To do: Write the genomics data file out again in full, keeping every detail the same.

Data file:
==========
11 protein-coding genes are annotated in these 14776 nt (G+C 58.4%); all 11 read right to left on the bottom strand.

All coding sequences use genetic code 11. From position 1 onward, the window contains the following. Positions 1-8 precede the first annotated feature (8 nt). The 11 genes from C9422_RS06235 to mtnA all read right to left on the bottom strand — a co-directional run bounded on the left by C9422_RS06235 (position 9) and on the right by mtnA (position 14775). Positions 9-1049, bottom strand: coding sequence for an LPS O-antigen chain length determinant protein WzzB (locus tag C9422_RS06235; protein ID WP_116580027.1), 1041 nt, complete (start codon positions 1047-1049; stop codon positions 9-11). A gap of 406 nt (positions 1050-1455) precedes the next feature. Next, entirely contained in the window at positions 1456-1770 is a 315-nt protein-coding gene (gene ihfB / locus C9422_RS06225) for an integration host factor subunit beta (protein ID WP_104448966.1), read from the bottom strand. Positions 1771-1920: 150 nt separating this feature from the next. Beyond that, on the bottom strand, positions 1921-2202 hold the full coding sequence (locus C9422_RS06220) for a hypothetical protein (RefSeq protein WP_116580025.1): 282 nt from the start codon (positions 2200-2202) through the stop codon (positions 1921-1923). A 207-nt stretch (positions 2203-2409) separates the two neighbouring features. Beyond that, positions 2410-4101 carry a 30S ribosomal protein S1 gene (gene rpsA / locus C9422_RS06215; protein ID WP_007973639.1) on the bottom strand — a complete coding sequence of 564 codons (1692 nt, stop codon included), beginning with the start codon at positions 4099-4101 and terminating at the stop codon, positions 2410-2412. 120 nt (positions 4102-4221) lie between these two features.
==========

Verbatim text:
11 protein-coding genes are annotated in these 14776 nt (G+C 58.4%); all 11 read right to left on the bottom strand.

All coding sequences use genetic code 11. From position 1 onward, the window contains the following. Positions 1-8 precede the first annotated feature (8 nt). The 11 genes from C9422_RS06235 to mtnA all read right to left on the bottom strand — a co-directional run bounded on the left by C9422_RS06235 (position 9) and on the right by mtnA (position 14775). Positions 9-1049, bottom strand: coding sequence for an LPS O-antigen chain length determinant protein WzzB (locus tag C9422_RS06235; protein ID WP_116580027.1), 1041 nt, complete (start codon positions 1047-1049; stop codon positions 9-11). A gap of 406 nt (positions 1050-1455) precedes the next feature. Next, entirely contained in the window at positions 1456-1770 is a 315-nt protein-coding gene (gene ihfB / locus C9422_RS06225) for an integration host factor subunit beta (protein ID WP_104448966.1), read from the bottom strand. Positions 1771-1920: 150 nt separating this feature from the next. Beyond that, on the bottom strand, positions 1921-2202 hold the full coding sequence (locus C9422_RS06220) for a hypothetical protein (RefSeq protein WP_116580025.1): 282 nt from the start codon (positions 2200-2202) through the stop codon (positions 1921-1923). A 207-nt stretch (positions 2203-2409) separates the two neighbouring features. Beyond that, positions 2410-4101 carry a 30S ribosomal protein S1 gene (gene rpsA / locus C9422_RS06215; protein ID WP_007973639.1) on the bottom strand — a complete coding sequence of 564 codons (1692 nt, stop codon included), beginning with the start codon at positions 4099-4101 and terminating at the stop codon, positions 2410-2412. 120 nt (positions 4102-4221) lie between these two features.